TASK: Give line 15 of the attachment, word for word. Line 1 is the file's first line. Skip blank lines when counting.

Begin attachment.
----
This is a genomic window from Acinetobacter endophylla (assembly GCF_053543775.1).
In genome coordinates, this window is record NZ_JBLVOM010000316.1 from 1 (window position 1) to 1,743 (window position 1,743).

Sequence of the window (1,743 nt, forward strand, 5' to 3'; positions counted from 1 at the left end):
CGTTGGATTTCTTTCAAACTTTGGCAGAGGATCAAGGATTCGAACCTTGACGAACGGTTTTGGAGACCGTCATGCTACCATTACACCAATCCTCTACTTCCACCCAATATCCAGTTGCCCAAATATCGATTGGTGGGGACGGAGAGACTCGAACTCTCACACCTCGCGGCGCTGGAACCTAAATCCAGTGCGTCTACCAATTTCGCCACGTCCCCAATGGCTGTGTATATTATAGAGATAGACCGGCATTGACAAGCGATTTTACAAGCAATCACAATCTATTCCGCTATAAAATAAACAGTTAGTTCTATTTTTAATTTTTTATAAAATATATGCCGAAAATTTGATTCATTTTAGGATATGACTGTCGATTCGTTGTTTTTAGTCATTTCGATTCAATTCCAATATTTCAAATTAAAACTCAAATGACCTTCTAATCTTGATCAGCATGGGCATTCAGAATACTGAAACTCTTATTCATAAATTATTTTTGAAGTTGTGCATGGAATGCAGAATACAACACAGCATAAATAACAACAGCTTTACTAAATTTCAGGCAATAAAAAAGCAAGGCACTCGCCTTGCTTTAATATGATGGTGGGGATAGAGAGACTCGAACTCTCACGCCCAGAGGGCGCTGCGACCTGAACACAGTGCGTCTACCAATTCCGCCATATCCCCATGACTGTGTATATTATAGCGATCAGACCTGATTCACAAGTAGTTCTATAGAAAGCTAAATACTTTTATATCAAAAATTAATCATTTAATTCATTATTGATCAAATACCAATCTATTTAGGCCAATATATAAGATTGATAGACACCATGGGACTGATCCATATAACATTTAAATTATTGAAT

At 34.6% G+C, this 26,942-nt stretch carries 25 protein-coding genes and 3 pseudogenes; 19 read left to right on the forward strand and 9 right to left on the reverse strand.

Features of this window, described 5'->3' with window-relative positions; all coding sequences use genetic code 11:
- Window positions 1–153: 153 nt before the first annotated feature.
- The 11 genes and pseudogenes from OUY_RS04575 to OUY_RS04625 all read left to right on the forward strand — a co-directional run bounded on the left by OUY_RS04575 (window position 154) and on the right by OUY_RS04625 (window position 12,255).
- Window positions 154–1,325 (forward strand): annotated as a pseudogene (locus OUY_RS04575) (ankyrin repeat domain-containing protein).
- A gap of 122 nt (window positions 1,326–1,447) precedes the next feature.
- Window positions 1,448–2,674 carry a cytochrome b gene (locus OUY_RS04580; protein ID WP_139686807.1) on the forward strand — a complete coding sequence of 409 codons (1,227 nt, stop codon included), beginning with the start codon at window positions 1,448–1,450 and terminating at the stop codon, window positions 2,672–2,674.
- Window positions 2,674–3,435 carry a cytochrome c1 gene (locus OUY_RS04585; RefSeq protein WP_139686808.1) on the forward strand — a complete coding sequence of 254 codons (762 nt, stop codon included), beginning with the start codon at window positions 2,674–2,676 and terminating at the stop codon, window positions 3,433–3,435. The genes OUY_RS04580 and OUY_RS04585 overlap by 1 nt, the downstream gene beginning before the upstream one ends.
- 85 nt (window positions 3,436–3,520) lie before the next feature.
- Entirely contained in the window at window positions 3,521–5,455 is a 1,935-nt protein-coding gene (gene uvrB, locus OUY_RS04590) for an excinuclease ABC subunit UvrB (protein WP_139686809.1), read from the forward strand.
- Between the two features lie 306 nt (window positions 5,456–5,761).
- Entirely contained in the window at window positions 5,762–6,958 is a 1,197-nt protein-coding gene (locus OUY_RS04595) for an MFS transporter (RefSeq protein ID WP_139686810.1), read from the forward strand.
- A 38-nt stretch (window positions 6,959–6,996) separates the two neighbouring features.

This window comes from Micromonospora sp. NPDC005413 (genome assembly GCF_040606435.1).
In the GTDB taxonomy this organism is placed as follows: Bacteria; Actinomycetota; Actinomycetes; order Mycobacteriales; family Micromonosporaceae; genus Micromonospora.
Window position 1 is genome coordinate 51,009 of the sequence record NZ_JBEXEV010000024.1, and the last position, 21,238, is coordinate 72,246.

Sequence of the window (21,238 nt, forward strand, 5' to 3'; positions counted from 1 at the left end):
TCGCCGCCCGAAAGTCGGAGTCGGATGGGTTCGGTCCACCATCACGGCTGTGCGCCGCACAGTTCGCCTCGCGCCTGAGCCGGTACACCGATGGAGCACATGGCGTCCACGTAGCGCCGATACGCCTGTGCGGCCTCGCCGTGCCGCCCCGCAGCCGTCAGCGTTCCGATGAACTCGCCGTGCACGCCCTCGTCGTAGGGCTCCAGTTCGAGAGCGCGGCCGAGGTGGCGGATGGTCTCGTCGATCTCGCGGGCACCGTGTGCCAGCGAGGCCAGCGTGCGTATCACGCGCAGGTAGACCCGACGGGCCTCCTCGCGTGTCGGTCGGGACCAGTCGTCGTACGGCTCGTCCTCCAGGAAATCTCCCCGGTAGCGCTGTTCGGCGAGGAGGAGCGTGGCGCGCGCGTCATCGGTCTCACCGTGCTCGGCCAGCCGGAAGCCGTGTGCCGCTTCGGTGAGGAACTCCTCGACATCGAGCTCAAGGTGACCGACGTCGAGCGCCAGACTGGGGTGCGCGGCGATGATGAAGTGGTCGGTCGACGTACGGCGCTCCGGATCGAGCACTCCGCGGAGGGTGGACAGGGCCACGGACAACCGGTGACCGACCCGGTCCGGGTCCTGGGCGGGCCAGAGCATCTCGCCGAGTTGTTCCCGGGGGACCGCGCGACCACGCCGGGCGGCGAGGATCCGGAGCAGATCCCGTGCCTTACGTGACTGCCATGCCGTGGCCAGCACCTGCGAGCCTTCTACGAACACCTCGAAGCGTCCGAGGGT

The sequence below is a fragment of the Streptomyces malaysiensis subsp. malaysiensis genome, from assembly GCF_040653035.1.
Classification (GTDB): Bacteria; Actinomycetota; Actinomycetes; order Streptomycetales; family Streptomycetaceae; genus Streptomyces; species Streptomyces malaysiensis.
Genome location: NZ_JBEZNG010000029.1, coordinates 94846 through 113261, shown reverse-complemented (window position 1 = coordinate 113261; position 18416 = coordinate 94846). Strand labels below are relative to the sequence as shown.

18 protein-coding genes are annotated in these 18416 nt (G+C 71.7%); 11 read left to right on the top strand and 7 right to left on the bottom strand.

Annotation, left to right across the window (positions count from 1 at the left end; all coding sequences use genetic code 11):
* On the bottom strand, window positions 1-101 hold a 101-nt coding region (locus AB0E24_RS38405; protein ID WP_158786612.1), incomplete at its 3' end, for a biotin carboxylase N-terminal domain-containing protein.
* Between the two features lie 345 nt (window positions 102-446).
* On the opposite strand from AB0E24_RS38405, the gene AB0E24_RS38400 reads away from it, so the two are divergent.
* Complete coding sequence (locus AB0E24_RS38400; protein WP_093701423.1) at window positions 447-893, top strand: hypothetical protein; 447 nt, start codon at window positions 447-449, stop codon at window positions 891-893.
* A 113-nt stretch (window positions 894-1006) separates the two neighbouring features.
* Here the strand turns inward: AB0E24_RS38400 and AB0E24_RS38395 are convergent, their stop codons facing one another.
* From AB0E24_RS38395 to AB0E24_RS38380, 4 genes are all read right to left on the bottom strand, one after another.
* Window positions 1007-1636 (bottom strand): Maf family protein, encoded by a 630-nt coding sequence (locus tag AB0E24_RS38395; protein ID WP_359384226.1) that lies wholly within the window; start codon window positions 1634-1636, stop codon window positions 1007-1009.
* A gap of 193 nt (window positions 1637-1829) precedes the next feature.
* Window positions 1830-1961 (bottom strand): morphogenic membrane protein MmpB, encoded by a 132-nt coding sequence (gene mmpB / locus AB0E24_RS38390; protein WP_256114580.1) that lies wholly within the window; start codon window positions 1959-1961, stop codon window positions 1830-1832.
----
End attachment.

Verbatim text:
- Between the two features lie 306 nt (window positions 5,456–5,761).